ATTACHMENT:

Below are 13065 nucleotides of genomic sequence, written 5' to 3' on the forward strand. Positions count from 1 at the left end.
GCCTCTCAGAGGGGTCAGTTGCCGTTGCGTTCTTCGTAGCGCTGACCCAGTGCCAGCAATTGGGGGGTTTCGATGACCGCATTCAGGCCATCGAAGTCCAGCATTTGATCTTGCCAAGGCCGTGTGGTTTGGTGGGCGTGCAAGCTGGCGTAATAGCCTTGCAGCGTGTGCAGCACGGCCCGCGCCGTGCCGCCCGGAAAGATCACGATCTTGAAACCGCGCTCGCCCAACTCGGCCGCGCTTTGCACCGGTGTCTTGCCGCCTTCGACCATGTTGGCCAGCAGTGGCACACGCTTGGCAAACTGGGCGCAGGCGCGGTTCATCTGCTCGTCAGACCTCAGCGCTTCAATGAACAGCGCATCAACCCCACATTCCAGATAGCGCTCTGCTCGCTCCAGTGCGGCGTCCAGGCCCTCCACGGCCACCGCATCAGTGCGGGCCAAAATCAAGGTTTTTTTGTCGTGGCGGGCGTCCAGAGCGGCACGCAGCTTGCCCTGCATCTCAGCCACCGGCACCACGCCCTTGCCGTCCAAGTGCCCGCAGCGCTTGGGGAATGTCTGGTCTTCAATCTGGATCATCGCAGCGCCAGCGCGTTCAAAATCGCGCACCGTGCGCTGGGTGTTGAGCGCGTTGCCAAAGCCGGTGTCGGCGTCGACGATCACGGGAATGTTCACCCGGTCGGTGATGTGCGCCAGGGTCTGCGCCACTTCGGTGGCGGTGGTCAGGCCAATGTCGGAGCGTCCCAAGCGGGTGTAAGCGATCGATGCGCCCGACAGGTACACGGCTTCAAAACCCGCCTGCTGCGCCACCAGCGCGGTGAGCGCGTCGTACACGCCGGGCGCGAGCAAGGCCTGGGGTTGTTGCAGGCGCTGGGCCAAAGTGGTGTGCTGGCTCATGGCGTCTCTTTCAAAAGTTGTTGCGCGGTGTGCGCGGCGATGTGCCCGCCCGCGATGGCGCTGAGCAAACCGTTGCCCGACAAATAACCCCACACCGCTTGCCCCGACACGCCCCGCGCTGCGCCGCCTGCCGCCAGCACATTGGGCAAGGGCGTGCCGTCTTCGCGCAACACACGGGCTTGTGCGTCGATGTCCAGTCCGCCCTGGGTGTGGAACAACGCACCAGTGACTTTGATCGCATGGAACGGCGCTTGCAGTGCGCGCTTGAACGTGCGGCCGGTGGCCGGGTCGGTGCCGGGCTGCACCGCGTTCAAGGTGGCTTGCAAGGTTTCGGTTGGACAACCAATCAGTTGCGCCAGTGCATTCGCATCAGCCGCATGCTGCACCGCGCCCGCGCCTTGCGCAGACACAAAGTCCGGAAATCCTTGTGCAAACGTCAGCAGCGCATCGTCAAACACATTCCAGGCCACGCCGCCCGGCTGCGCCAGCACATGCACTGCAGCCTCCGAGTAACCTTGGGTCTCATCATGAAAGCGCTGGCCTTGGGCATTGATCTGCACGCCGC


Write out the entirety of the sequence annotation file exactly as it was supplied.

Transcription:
Below are 13065 nucleotides of genomic sequence, written 5' to 3' on the forward strand. Positions count from 1 at the left end.
GCCTCTCAGAGGGGTCAGTTGCCGTTGCGTTCTTCGTAGCGCTGACCCAGTGCCAGCAATTGGGGGGTTTCGATGACCGCATTCAGGCCATCGAAGTCCAGCATTTGATCTTGCCAAGGCCGTGTGGTTTGGTGGGCGTGCAAGCTGGCGTAATAGCCTTGCAGCGTGTGCAGCACGGCCCGCGCCGTGCCGCCCGGAAAGATCACGATCTTGAAACCGCGCTCGCCCAACTCGGCCGCGCTTTGCACCGGTGTCTTGCCGCCTTCGACCATGTTGGCCAGCAGTGGCACACGCTTGGCAAACTGGGCGCAGGCGCGGTTCATCTGCTCGTCAGACCTCAGCGCTTCAATGAACAGCGCATCAACCCCACATTCCAGATAGCGCTCTGCTCGCTCCAGTGCGGCGTCCAGGCCCTCCACGGCCACCGCATCAGTGCGGGCCAAAATCAAGGTTTTTTTGTCGTGGCGGGCGTCCAGAGCGGCACGCAGCTTGCCCTGCATCTCAGCCACCGGCACCACGCCCTTGCCGTCCAAGTGCCCGCAGCGCTTGGGGAATGTCTGGTCTTCAATCTGGATCATCGCAGCGCCAGCGCGTTCAAAATCGCGCACCGTGCGCTGGGTGTTGAGCGCGTTGCCAAAGCCGGTGTCGGCGTCGACGATCACGGGAATGTTCACCCGGTCGGTGATGTGCGCCAGGGTCTGCGCCACTTCGGTGGCGGTGGTCAGGCCAATGTCGGAGCGTCCCAAGCGGGTGTAAGCGATCGATGCGCCCGACAGGTACACGGCTTCAAAACCCGCCTGCTGCGCCACCAGCGCGGTGAGCGCGTCGTACACGCCGGGCGCGAGCAAGGCCTGGGGTTGTTGCAGGCGCTGGGCCAAAGTGGTGTGCTGGCTCATGGCGTCTCTTTCAAAAGTTGTTGCGCGGTGTGCGCGGCGATGTGCCCGCCCGCGATGGCGCTGAGCAAACCGTTGCCCGACAAATAACCCCACACCGCTTGCCCCGACACGCCCCGCGCTGCGCCGCCTGCCGCCAGCACATTGGGCAAGGGCGTGCCGTCTTCGCGCAACACACGGGCTTGTGCGTCGATGTCCAGTCCGCCCTGGGTGTGGAACAACGCACCAGTGACTTTGATCGCATGGAACGGCGCTTGCAGTGCGCGCTTGAACGTGCGGCCGGTGGCCGGGTCGGTGCCGGGCTGCACCGCGTTCAAGGTGGCTTGCAAGGTTTCGGTTGGACAACCAATCAGTTGCGCCAGTGCATTCGCATCAGCCGCATGCTGCACCGCGCCCGCGCCTTGCGCAGACACAAAGTCCGGAAATCCTTGTGCAAACGTCAGCAGCGCATCGTCAAACACATTCCAGGCCACGCCGCCCGGCTGCGCCAGCACATGCACTGCAGCCTCCGAGTAACCTTGGGTCTCATCATGAAAGCGCTGGCCTTGGGCATTGATCTGCACGCCGC